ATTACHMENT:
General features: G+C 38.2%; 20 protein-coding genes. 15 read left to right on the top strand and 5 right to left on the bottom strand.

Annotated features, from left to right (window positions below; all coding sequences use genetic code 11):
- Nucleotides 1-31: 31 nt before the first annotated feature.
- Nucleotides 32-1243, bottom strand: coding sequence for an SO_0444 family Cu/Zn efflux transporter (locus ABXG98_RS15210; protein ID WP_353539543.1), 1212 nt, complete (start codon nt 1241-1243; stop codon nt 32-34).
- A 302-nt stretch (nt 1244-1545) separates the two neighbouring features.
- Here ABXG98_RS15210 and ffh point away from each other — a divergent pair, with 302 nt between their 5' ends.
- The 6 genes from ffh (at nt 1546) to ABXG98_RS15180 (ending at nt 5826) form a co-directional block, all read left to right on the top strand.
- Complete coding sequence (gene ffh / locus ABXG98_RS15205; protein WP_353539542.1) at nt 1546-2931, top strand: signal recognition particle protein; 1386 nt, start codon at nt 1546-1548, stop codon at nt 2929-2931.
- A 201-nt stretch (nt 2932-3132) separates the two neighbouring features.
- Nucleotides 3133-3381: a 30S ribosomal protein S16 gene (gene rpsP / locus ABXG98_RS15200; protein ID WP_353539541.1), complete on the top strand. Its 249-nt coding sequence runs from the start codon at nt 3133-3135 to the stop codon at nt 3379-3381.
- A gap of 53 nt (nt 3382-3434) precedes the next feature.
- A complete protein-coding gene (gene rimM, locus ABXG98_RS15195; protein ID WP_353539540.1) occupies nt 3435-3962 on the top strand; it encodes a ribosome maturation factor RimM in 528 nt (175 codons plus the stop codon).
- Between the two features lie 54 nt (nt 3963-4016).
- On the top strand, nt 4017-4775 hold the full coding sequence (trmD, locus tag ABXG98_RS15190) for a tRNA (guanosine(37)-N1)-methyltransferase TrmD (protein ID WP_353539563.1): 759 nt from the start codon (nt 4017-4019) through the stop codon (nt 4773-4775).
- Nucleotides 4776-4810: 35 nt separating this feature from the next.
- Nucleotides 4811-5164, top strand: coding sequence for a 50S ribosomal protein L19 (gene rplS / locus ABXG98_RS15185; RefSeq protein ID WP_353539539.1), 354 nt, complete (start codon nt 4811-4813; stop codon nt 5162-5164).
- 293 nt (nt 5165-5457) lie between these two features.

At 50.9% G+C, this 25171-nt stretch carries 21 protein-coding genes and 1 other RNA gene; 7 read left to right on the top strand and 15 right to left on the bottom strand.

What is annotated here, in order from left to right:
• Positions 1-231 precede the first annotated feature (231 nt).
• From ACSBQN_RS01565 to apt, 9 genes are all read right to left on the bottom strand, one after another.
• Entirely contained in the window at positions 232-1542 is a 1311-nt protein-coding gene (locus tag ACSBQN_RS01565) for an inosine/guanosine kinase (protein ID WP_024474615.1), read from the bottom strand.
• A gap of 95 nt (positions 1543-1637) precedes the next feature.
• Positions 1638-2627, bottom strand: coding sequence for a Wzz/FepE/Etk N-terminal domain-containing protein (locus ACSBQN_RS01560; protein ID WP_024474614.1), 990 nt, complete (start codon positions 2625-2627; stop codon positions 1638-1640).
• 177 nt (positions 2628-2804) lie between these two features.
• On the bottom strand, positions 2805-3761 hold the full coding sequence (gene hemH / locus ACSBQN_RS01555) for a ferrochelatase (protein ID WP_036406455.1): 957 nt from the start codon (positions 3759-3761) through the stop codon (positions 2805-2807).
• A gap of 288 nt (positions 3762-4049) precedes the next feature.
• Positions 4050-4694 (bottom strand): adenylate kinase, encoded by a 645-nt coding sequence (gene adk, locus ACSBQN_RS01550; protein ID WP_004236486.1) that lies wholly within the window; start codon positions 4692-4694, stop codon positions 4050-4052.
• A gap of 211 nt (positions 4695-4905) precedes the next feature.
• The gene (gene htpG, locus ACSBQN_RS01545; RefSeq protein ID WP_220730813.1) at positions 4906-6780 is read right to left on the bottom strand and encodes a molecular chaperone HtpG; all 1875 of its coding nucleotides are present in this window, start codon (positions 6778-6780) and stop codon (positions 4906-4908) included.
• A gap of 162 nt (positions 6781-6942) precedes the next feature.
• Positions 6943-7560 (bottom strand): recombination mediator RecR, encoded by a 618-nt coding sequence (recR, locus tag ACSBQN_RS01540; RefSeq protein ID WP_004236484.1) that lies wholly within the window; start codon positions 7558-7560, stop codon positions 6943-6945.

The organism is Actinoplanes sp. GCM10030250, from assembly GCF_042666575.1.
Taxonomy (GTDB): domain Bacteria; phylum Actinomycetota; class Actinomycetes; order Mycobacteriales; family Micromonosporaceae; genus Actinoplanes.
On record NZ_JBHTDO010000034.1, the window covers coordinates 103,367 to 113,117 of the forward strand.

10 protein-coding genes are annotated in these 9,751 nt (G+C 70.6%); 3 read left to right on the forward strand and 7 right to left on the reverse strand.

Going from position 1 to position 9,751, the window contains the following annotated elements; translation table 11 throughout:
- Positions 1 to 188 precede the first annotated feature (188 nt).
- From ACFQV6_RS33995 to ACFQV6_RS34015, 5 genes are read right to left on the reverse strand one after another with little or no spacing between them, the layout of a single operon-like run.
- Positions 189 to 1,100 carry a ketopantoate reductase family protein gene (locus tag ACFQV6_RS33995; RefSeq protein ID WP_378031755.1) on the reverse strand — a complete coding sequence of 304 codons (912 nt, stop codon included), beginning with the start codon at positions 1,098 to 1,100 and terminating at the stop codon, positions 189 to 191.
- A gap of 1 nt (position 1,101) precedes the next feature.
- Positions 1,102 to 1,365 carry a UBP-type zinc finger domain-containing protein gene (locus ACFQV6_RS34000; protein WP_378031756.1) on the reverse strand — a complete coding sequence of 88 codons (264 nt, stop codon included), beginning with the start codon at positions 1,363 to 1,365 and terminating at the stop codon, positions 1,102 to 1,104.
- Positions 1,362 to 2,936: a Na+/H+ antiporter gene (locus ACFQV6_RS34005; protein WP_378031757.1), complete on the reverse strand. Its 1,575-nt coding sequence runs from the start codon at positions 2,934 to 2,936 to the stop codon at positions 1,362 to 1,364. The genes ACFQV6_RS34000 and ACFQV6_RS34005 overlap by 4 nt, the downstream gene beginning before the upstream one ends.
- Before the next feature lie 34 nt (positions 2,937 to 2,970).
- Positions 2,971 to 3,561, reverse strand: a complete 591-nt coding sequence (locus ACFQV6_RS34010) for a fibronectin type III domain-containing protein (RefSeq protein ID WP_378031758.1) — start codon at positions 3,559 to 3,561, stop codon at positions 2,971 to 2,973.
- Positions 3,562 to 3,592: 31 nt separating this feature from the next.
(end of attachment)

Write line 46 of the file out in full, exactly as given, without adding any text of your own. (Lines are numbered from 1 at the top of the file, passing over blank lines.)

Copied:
- Positions 3,562 to 3,592: 31 nt separating this feature from the next.